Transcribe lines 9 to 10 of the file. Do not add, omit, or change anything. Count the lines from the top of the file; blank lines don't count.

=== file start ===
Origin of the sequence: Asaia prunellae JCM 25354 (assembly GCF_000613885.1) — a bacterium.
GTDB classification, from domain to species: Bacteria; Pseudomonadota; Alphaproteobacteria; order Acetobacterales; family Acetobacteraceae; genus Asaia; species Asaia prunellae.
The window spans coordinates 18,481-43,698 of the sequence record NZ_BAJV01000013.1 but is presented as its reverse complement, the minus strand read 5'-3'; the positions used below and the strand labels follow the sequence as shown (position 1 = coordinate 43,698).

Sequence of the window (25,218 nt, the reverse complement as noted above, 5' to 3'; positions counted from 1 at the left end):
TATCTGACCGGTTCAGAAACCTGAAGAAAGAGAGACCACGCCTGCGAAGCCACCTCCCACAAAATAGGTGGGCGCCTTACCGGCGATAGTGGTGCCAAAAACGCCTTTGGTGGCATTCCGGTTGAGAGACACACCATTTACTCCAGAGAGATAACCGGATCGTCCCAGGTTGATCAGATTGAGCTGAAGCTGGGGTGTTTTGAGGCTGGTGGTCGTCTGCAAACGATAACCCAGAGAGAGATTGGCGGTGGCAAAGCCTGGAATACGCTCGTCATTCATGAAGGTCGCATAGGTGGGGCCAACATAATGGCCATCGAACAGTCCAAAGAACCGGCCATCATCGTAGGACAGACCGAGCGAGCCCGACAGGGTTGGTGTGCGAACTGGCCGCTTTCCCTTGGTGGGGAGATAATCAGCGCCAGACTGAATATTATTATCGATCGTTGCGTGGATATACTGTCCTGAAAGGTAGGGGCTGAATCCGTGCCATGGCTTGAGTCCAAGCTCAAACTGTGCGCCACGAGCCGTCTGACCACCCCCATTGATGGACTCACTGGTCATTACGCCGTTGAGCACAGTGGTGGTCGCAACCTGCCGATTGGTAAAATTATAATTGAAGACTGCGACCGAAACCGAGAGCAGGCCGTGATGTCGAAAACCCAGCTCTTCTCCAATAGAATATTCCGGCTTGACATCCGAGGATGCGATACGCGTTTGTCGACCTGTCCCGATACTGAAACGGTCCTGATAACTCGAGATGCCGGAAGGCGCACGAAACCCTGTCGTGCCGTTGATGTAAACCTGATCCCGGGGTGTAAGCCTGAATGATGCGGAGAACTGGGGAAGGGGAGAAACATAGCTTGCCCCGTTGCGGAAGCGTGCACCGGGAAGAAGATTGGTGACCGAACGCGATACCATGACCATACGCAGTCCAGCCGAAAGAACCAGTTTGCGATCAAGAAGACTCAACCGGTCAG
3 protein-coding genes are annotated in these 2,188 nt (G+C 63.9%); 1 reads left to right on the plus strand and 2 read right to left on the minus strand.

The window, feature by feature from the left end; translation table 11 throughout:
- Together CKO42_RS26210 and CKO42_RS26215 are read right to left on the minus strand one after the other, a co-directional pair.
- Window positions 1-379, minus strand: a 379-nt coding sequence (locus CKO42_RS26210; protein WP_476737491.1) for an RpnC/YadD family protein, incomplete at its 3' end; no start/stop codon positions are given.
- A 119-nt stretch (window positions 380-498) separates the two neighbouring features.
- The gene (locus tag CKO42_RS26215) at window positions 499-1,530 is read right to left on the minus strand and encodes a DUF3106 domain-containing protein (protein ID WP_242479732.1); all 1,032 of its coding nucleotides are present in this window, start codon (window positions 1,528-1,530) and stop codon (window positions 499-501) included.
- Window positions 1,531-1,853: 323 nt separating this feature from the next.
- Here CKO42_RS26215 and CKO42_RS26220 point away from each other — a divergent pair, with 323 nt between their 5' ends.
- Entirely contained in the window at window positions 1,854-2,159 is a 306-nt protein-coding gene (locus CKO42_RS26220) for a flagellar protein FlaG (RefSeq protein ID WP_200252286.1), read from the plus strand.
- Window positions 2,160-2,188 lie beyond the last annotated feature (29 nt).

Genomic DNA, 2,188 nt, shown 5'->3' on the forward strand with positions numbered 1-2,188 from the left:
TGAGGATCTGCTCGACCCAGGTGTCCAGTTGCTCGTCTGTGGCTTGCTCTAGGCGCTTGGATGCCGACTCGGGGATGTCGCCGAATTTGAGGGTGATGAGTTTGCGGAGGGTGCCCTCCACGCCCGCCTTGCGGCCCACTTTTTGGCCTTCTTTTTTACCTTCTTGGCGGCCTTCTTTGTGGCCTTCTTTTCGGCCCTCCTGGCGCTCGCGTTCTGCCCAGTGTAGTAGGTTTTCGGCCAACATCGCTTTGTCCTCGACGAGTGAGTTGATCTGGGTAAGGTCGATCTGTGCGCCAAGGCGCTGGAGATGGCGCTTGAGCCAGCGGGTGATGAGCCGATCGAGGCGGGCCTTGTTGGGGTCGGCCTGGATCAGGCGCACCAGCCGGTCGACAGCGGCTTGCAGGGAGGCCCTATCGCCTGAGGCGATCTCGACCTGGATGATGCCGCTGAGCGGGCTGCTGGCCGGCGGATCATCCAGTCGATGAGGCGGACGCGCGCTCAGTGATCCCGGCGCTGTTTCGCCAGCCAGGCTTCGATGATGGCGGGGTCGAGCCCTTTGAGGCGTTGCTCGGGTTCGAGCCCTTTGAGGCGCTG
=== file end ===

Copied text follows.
- Window positions 1-379, minus strand: a 379-nt coding sequence (locus CKO42_RS26210; protein WP_476737491.1) for an RpnC/YadD family protein, incomplete at its 3' end; no start/stop codon positions are given.
- A 119-nt stretch (window positions 380-498) separates the two neighbouring features.